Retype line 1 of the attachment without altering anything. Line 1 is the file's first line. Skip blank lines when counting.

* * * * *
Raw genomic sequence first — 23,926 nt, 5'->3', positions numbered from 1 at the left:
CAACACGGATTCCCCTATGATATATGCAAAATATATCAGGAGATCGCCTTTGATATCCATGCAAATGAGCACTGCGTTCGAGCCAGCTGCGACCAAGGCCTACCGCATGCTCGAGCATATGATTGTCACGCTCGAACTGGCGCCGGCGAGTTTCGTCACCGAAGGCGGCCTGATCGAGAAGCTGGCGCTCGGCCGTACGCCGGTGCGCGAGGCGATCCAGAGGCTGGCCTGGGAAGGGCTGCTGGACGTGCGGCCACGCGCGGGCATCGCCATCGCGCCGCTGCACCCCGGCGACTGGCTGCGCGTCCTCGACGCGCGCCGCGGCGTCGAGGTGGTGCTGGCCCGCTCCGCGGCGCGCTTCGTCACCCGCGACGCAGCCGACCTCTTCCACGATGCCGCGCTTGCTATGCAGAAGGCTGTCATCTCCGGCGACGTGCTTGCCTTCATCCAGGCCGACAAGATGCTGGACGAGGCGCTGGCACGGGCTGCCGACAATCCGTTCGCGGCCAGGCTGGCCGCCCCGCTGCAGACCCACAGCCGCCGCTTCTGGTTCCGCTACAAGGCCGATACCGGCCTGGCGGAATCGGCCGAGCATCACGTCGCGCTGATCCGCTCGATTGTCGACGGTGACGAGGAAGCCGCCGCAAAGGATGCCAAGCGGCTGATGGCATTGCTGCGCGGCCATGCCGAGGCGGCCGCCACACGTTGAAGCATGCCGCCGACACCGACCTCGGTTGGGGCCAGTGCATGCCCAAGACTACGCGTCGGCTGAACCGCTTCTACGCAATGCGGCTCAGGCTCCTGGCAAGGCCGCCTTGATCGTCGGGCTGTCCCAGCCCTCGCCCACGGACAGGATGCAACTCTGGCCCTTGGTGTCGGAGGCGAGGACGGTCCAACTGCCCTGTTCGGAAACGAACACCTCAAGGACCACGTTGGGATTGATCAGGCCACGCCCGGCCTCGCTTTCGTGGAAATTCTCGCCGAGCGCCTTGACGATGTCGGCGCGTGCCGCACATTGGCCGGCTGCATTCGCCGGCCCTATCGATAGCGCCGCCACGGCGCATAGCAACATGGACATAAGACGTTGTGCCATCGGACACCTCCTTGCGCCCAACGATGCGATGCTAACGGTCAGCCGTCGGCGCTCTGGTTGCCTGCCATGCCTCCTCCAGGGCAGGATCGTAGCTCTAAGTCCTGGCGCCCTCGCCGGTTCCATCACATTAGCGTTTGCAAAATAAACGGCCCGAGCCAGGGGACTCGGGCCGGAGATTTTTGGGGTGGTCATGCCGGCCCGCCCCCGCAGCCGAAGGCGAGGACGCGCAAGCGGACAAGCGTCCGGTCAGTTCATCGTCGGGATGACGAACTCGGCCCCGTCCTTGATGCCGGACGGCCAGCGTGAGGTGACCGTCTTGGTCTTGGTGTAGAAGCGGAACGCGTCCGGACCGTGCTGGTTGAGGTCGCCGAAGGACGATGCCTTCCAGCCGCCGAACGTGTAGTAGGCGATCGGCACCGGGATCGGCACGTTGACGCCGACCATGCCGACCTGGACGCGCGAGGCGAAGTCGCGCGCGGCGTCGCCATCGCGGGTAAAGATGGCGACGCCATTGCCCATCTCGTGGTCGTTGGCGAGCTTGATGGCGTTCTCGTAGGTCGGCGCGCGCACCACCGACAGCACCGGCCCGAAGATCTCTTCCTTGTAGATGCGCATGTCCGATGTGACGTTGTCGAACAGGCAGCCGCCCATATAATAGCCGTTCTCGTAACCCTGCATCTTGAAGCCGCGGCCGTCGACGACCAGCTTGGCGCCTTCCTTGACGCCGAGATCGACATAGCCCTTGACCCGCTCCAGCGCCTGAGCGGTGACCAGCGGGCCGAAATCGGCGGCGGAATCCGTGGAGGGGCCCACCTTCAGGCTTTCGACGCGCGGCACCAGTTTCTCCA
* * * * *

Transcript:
Raw genomic sequence first — 23,926 nt, 5'->3', positions numbered from 1 at the left: